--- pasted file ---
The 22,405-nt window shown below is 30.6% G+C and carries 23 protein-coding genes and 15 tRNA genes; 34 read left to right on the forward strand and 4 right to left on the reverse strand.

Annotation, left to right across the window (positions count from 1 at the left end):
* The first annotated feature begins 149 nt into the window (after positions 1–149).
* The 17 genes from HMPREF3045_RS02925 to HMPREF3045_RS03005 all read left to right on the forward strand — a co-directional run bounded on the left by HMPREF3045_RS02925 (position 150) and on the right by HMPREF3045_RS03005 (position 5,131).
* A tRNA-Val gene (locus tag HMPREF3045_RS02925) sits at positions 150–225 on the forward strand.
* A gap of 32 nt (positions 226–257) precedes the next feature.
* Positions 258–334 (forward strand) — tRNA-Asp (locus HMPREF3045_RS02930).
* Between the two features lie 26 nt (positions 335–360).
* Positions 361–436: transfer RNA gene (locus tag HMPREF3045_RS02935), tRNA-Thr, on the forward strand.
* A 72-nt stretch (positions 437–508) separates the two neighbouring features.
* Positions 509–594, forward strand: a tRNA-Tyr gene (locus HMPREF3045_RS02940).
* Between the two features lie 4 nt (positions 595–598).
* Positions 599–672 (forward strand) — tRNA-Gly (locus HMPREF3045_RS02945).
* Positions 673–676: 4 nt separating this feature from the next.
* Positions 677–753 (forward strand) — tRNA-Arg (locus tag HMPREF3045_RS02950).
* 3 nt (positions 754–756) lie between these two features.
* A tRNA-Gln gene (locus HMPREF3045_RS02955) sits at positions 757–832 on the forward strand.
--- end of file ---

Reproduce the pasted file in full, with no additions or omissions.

The 22,405-nt window shown below is 30.6% G+C and carries 23 protein-coding genes and 15 tRNA genes; 34 read left to right on the forward strand and 4 right to left on the reverse strand.

Annotation, left to right across the window (positions count from 1 at the left end):
* The first annotated feature begins 149 nt into the window (after positions 1–149).
* The 17 genes from HMPREF3045_RS02925 to HMPREF3045_RS03005 all read left to right on the forward strand — a co-directional run bounded on the left by HMPREF3045_RS02925 (position 150) and on the right by HMPREF3045_RS03005 (position 5,131).
* A tRNA-Val gene (locus tag HMPREF3045_RS02925) sits at positions 150–225 on the forward strand.
* A gap of 32 nt (positions 226–257) precedes the next feature.
* Positions 258–334 (forward strand) — tRNA-Asp (locus HMPREF3045_RS02930).
* Between the two features lie 26 nt (positions 335–360).
* Positions 361–436: transfer RNA gene (locus tag HMPREF3045_RS02935), tRNA-Thr, on the forward strand.
* A 72-nt stretch (positions 437–508) separates the two neighbouring features.
* Positions 509–594, forward strand: a tRNA-Tyr gene (locus HMPREF3045_RS02940).
* Between the two features lie 4 nt (positions 595–598).
* Positions 599–672 (forward strand) — tRNA-Gly (locus HMPREF3045_RS02945).
* Positions 673–676: 4 nt separating this feature from the next.
* Positions 677–753 (forward strand) — tRNA-Arg (locus tag HMPREF3045_RS02950).
* 3 nt (positions 754–756) lie between these two features.
* A tRNA-Gln gene (locus HMPREF3045_RS02955) sits at positions 757–832 on the forward strand.